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How Many Animals Do I Need?

By Arnold M. Saxton, Animal Science

Finding the Balance

Size of animal experiments is a delicate balance. Use too many animals and you are wasting resources and needlessly exposing animals to potential harm. If too few are used, experimental results will not be clear cut, again wasting animal resources unless the experiment can be enlarged by collecting more data.

Size of an experiment involves five quantities:

  • V — the variability among observations within a treatment.
  • D — the magnitude of treatment differences.
  • a — the chance of incorrectly detecting a treatment difference.
  • b — the chance of incorrectly detecting no treatment difference, or Power=1-b is the chance of correctly detecting a treatment difference.
  • N — the number of observations.

Typically scientists will choose N to give an 80% chance of detecting the difference D (if it truly exists) with no more than a 5% chance of error, assuming V variability. Note this statement uses all five quantities.

Experiment size will be smaller if:

  • V is decreased. This is the reason for good experimental technique, reducing measurement error, working with well defined populations of uniform animals, and controlling known sources of variability by statistical design techniques such as blocking and covariates. See papers by MFW Festing ILARJ (2002) 43:244-258 and Vet. Anaesth. Analg. (2003) 30:59-61.
  • D is larger. This generally is not under researcher control, but as treatment differences get smaller, experiments must be larger.
  • a is made larger. Generally P<.05 is the largest error rate that is scientifically accepted.
  • b is made larger. Again, statistical power of 80% is a commonly quoted minimum. Would you pay for an experiment that only had a 50% chance of detecting an important treatment difference? Should we choose scientific knowledge based on flipping coins?

These considerations show that controlling variance is the best option for reducing sample size. Festing also mentions experimental approaches that use fewer animals than the traditional comparison of groups of animals on different treatments.

These five quantities are connected by complex formulas that change depending on the type of data (continuous, binary, etc.) and the type of question (differences in means is just one of many). A very rough approximation can be obtained from

N = 25*V/ (D*D).

Suppose a researcher wants to detect a difference in mouse body weight, and anticipates the control group will weigh 40g, the treatment group will weigh 50g (D=50-40), and the CV will be 20%. CV, the coefficient of variation, is std. deviation (s) divided by the mean, so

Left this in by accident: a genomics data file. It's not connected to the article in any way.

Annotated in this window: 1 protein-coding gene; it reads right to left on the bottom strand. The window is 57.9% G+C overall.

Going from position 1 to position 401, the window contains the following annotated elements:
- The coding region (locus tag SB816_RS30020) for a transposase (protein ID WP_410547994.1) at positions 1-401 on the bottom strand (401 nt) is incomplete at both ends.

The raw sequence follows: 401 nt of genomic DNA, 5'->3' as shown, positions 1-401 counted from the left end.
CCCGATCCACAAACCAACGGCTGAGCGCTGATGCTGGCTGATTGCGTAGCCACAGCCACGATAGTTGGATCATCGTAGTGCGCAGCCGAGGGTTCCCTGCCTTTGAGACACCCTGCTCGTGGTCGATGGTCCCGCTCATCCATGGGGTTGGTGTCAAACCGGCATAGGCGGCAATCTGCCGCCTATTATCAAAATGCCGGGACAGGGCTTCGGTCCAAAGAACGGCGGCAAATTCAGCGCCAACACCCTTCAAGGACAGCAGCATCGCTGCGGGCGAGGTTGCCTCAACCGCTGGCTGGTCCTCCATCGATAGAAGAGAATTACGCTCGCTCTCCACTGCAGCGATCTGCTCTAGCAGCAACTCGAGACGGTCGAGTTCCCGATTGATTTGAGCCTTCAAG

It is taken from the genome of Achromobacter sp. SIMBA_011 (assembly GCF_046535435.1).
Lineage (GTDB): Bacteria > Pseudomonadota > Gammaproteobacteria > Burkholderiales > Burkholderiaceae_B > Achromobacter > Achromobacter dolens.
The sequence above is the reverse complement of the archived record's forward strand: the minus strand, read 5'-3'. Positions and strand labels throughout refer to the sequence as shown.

s = (20%)*40g = 8g.

V is simply s squared, giving N = 25*8*8/(10*10) = 16 animals per treatment.

It is recommended that at a minimum, researchers give anticipated means and a measure of variability for Question E5 in the IACUC protocol form. This will allow reviewers to more objectively assess the proposed size of experiments, using the above approximation.

Sample Size Calculators

For more accuracy, however, use of a sample size computer program is recommended. Web-based versions are convenient, and use of http://www.stat.uiowa.edu/~rlenth/Power/index.html is now illustrated.

  1. Go to the above URL, and select the Two-sample t test for comparing two means.
  2. Sigma1 and sigma2 are in the upper left. These are std. deviations for the two treatments, set equal by default. Set them to 8.
  3. The a value is on the right (.05 by default), and below that the true difference can be set. Set D to 10.
  4. Change the sample sizes at lower left, and see how power changes. The approximation gave a sample size of 16, which has a power of 93%. The experiment could be reduced to 12 animals per treatment and have at least 80% power.
  5. You can also change power values, and see how sample sizes change.

A web search for “power sample size” will provide many other calculators.

In a complex experiment, with many sub-experiments and treatments, does sample size need to be calculated for every combination? The calculations above theoretically only need to be done once for the worst-case scenario, where variability is highest and treatment difference is lowest. But this would produce excessive use of animals in some treatments, so a design that allows unequal samples sizes for different treatments might be considered. Then sample size calculations would have to be repeated for each unequal sample size allowed.

If all sub-experiments are connected through the use of common animals or tissues, then only the “weakest-link” needs to be considered. If stage 3 of the experiment needs tissue from 10 animals, obviously stage 1 and 2 that lead to stage 3 will need 10 animals, even if sample size calculations suggest 4 animals are sufficient in stage 1 and 2. Again, identify the situation that has smallest treatment difference and largest variance, and that will dictate sample size of the experiment.

As a final example, suppose researchers intend to use Fisher’s Exact Test to compare two percentages. They want to be 90% sure of detecting a true difference between percentages of 70% and 80%, at the 5% significance level.

Go to http://calculators.stat.ucla.edu/powercalc/ and choose Fisher’s, and “Sample size for a given power.” Fill in the form with 0.70, 0.80, 2 sided test, 0.05 and 0.90 power, and the sample size required is about 400 animals. Percentage data generally require large experiments.